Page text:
Representations of Figures Active in the French-Canadian Church
The role of the church in New France was both religious and social in nature. In addition
to providing religious services to colonists and trying to convert natives, the church also took
care of the children's education, cared for the sick and helped the poor. The woman of the
religious communities were some of the first females in New France. They were strong
individuals who were responsible for the establishment of many of the first schools, hospitals
and churches (Cosentino). I will be exploring how these females' images are represented in art
and the ways that the images reflect the personalities of the individuals.
The actions of these early religious communities were influenced by the Counter
Reformation. The Counter Reformation was the Catholic Church's response to Protestant ideas
which were spreading throughout Europe during the 16th century. The Protestants rejected many
of the ideas of the Catholic Church, such as the Cult of Saints, and sought reform. In response
the Papacy established the Council of Trent, which upheld many practices opposed by the
Protestants and instituted changes in order to triumph over heresy.
The Counter Reformation did not appear in France until after the accession and
conversion to Catholicism of Henry IV, in the late 16th century (The Columbia Encyclopedia).
During the Theocratic period, 1608-1663, there was "intense religious activity in France as well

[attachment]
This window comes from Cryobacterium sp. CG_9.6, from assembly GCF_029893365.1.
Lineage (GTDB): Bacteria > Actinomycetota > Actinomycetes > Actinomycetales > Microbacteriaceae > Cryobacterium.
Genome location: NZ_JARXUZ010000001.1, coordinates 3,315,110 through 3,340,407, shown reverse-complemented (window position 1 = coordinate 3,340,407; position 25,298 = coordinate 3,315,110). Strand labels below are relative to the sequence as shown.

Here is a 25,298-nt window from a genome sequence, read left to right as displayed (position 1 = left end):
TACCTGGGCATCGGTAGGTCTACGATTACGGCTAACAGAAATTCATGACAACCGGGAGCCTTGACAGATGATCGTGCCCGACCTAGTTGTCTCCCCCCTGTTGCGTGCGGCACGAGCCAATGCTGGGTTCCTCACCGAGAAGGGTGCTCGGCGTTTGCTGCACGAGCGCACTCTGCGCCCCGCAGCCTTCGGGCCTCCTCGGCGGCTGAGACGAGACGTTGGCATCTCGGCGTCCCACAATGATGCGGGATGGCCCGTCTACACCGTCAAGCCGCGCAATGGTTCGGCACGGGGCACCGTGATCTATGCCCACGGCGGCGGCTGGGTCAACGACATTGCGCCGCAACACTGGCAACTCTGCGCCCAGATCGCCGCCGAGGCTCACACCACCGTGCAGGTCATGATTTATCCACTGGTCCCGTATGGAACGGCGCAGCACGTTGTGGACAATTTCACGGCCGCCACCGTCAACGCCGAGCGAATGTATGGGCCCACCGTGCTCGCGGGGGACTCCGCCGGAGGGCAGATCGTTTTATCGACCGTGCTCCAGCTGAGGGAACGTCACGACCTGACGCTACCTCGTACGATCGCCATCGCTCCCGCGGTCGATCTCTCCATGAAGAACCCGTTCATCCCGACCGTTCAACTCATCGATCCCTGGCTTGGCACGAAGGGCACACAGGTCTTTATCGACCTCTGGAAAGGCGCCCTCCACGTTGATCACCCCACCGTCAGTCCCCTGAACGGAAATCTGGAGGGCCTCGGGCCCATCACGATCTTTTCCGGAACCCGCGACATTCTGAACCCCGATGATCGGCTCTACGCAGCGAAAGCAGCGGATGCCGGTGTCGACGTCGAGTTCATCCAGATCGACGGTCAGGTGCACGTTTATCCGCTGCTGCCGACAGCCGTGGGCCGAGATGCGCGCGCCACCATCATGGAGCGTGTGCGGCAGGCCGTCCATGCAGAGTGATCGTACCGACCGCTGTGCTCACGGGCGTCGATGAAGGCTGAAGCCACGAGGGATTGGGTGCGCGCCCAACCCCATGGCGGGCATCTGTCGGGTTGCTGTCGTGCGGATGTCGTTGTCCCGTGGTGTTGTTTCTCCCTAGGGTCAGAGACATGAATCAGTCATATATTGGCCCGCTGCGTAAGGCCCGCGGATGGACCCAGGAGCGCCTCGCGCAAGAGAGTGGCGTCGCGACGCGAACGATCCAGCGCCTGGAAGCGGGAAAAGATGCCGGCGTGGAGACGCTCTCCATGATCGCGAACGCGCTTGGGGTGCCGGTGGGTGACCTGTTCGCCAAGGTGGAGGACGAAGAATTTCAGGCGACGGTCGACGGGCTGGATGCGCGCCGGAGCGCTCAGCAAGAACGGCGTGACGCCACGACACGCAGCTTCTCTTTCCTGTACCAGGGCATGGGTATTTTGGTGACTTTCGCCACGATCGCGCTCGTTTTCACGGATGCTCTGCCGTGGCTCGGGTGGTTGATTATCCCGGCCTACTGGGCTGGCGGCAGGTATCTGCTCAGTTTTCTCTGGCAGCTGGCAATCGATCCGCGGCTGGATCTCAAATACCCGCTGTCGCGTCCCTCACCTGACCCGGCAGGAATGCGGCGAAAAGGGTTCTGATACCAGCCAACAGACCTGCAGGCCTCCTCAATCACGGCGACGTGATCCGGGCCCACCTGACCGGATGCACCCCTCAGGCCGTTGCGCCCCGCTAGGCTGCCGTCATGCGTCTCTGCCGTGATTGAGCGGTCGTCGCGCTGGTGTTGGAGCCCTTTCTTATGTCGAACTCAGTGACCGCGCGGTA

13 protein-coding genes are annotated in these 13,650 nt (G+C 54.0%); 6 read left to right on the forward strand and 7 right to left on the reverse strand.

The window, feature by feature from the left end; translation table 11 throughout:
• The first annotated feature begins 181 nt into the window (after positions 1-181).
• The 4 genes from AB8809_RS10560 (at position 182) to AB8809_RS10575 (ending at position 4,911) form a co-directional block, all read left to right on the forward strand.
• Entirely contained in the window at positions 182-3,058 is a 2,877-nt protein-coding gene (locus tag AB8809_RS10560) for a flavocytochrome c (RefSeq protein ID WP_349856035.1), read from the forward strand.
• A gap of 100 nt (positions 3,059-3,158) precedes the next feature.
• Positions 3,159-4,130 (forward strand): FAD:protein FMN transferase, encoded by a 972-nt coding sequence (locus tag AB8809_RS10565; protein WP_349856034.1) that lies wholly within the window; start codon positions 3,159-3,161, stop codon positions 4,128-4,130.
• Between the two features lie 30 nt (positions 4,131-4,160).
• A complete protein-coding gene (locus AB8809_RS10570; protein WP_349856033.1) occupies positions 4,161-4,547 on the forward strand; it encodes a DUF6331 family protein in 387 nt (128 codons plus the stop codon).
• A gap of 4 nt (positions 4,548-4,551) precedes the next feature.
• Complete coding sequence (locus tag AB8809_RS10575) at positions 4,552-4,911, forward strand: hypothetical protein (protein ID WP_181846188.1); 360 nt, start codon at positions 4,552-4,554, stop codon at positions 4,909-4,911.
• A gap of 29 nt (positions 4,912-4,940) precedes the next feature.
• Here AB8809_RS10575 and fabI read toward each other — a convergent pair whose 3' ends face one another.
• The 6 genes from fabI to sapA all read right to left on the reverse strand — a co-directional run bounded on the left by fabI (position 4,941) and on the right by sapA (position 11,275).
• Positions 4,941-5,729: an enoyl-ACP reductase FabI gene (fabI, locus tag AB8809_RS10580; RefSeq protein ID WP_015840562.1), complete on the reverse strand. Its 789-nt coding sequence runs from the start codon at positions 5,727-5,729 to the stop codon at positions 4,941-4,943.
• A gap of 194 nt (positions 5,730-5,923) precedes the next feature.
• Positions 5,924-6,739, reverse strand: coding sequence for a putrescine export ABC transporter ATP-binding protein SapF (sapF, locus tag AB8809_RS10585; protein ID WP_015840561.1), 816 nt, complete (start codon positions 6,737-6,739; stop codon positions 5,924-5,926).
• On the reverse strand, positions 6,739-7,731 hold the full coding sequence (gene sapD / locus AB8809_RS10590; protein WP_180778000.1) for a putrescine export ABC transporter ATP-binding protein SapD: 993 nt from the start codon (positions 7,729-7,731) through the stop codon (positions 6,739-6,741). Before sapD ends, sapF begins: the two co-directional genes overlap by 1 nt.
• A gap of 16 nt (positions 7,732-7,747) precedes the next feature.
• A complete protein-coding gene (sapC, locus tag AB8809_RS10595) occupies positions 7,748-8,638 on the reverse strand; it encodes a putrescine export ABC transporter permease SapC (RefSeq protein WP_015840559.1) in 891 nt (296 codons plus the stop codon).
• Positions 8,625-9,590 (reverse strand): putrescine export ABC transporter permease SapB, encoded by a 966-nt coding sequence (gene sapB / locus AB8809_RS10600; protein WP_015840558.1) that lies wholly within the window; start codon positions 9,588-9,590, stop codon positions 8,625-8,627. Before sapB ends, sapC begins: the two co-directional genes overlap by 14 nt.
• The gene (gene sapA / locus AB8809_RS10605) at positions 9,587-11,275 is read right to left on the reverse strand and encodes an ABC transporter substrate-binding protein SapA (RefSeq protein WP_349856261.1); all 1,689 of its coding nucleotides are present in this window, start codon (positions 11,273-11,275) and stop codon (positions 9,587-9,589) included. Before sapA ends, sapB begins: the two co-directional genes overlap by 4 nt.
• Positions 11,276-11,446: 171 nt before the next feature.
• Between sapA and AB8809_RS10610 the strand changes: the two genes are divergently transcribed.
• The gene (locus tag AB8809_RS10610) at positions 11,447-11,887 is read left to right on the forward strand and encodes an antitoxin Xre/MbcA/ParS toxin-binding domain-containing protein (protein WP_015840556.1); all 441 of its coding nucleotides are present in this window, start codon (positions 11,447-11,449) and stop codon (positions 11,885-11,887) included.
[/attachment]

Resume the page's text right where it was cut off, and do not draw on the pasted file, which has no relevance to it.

as political instability and upheaval" (Belanger) which was reflected in New France. In effect the
church was actively trying to convert Amerindians and wished to establish a model Christian
community that they could reference in their work with the natives (Belanger).
Civil government was established by Royal Edict in 1663 which lead to the Galician
Period in New France, 1663-1760. During this period the church was still strong but subordinate
to the state meaning that the colonists were free from papal but not royal encroachments. Under
the watch of the state the church continued to see to most issues regarding education, health and
social services (Belanger).
The females active in the early French Canadian church whose images I will be exploring
are Mere Marie de L'Incarnation, Marguerite Bourgeoys and Marie Marguerite d'Youville.
L'Incarnation and Bourgeoys were involved in the Church of New France during both the
Theocratic and Galician period. Youville was actively involved in the Church during the